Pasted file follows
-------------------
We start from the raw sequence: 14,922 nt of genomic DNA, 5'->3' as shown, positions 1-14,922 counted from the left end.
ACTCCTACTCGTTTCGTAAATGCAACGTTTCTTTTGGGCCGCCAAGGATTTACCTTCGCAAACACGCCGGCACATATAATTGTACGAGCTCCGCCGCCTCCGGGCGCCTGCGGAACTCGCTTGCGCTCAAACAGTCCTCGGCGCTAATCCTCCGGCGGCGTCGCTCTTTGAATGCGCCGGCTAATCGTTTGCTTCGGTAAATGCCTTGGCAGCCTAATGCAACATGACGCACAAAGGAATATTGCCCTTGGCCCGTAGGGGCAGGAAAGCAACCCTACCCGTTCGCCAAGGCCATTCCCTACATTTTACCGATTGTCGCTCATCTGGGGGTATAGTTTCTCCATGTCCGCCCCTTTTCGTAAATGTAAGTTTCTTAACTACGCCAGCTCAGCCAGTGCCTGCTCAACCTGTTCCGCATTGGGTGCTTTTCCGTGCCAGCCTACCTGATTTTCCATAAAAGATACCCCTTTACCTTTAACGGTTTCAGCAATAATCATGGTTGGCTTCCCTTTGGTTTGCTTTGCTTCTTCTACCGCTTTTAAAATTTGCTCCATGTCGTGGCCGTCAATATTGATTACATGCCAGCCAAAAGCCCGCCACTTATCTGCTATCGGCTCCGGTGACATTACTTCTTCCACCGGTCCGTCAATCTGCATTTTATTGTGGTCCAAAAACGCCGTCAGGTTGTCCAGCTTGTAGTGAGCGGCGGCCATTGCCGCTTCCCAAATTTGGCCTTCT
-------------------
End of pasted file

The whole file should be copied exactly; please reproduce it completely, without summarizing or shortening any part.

We start from the raw sequence: 14,922 nt of genomic DNA, 5'->3' as shown, positions 1-14,922 counted from the left end.
ACTCCTACTCGTTTCGTAAATGCAACGTTTCTTTTGGGCCGCCAAGGATTTACCTTCGCAAACACGCCGGCACATATAATTGTACGAGCTCCGCCGCCTCCGGGCGCCTGCGGAACTCGCTTGCGCTCAAACAGTCCTCGGCGCTAATCCTCCGGCGGCGTCGCTCTTTGAATGCGCCGGCTAATCGTTTGCTTCGGTAAATGCCTTGGCAGCCTAATGCAACATGACGCACAAAGGAATATTGCCCTTGGCCCGTAGGGGCAGGAAAGCAACCCTACCCGTTCGCCAAGGCCATTCCCTACATTTTACCGATTGTCGCTCATCTGGGGGTATAGTTTCTCCATGTCCGCCCCTTTTCGTAAATGTAAGTTTCTTAACTACGCCAGCTCAGCCAGTGCCTGCTCAACCTGTTCCGCATTGGGTGCTTTTCCGTGCCAGCCTACCTGATTTTCCATAAAAGATACCCCTTTACCTTTAACGGTTTCAGCAATAATCATGGTTGGCTTCCCTTTGGTTTGCTTTGCTTCTTCTACCGCTTTTAAAATTTGCTCCATGTCGTGGCCGTCAATATTGATTACATGCCAGCCAAAAGCCCGCCACTTATCTGCTATCGGCTCCGGTGACATTACTTCTTCCACCGGTCCGTCAATCTGCATTTTATTGTGGTCCAAAAACGCCGTCAGGTTGTCCAGCTTGTAGTGAGCGGCGGCCATTGCCGCTTCCCAAATTTGGCCTTCT